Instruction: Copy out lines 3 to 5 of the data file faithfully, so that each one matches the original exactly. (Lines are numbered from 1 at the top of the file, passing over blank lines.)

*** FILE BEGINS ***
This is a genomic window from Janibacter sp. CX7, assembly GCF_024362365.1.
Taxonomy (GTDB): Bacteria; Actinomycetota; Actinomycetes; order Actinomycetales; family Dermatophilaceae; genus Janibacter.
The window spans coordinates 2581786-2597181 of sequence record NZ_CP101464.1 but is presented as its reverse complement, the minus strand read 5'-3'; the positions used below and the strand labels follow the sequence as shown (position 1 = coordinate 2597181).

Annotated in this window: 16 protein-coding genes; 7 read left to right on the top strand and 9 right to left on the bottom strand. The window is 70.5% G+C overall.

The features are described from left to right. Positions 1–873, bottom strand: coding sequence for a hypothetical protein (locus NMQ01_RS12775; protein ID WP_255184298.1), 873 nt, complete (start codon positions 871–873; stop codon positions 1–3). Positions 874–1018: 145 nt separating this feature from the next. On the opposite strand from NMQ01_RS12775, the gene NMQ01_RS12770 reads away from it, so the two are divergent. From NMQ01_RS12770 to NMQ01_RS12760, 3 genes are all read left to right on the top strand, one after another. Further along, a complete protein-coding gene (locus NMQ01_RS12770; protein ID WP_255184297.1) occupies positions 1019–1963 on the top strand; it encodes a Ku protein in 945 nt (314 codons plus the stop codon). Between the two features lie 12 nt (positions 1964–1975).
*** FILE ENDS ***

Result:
The window spans coordinates 2581786-2597181 of sequence record NZ_CP101464.1 but is presented as its reverse complement, the minus strand read 5'-3'; the positions used below and the strand labels follow the sequence as shown (position 1 = coordinate 2597181).

Annotated in this window: 16 protein-coding genes; 7 read left to right on the top strand and 9 right to left on the bottom strand. The window is 70.5% G+C overall.

The features are described from left to right. Positions 1–873, bottom strand: coding sequence for a hypothetical protein (locus NMQ01_RS12775; protein ID WP_255184298.1), 873 nt, complete (start codon positions 871–873; stop codon positions 1–3). Positions 874–1018: 145 nt separating this feature from the next. On the opposite strand from NMQ01_RS12775, the gene NMQ01_RS12770 reads away from it, so the two are divergent. From NMQ01_RS12770 to NMQ01_RS12760, 3 genes are all read left to right on the top strand, one after another. Further along, a complete protein-coding gene (locus NMQ01_RS12770; protein ID WP_255184297.1) occupies positions 1019–1963 on the top strand; it encodes a Ku protein in 945 nt (314 codons plus the stop codon). Between the two features lie 12 nt (positions 1964–1975).